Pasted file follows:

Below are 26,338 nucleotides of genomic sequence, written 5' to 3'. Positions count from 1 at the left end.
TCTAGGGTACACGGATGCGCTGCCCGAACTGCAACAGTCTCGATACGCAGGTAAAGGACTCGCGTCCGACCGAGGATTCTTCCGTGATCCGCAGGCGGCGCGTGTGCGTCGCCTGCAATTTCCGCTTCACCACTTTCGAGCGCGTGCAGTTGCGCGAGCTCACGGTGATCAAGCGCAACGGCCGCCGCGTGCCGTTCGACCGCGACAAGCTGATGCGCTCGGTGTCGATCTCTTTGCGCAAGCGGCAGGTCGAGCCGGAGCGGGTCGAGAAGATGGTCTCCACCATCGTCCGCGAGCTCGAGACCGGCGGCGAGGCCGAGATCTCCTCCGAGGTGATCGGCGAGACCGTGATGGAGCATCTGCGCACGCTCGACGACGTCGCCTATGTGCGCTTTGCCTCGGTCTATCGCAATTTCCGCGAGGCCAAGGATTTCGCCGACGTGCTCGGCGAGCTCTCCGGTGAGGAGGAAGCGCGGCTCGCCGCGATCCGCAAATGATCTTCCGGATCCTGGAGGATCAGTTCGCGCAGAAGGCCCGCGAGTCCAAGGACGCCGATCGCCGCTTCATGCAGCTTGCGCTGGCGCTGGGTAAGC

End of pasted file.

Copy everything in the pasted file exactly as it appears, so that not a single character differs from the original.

Below are 26,338 nucleotides of genomic sequence, written 5' to 3'. Positions count from 1 at the left end.
TCTAGGGTACACGGATGCGCTGCCCGAACTGCAACAGTCTCGATACGCAGGTAAAGGACTCGCGTCCGACCGAGGATTCTTCCGTGATCCGCAGGCGGCGCGTGTGCGTCGCCTGCAATTTCCGCTTCACCACTTTCGAGCGCGTGCAGTTGCGCGAGCTCACGGTGATCAAGCGCAACGGCCGCCGCGTGCCGTTCGACCGCGACAAGCTGATGCGCTCGGTGTCGATCTCTTTGCGCAAGCGGCAGGTCGAGCCGGAGCGGGTCGAGAAGATGGTCTCCACCATCGTCCGCGAGCTCGAGACCGGCGGCGAGGCCGAGATCTCCTCCGAGGTGATCGGCGAGACCGTGATGGAGCATCTGCGCACGCTCGACGACGTCGCCTATGTGCGCTTTGCCTCGGTCTATCGCAATTTCCGCGAGGCCAAGGATTTCGCCGACGTGCTCGGCGAGCTCTCCGGTGAGGAGGAAGCGCGGCTCGCCGCGATCCGCAAATGATCTTCCGGATCCTGGAGGATCAGTTCGCGCAGAAGGCCCGCGAGTCCAAGGACGCCGATCGCCGCTTCATGCAGCTTGCGCTGGCGCTGGGTAAGC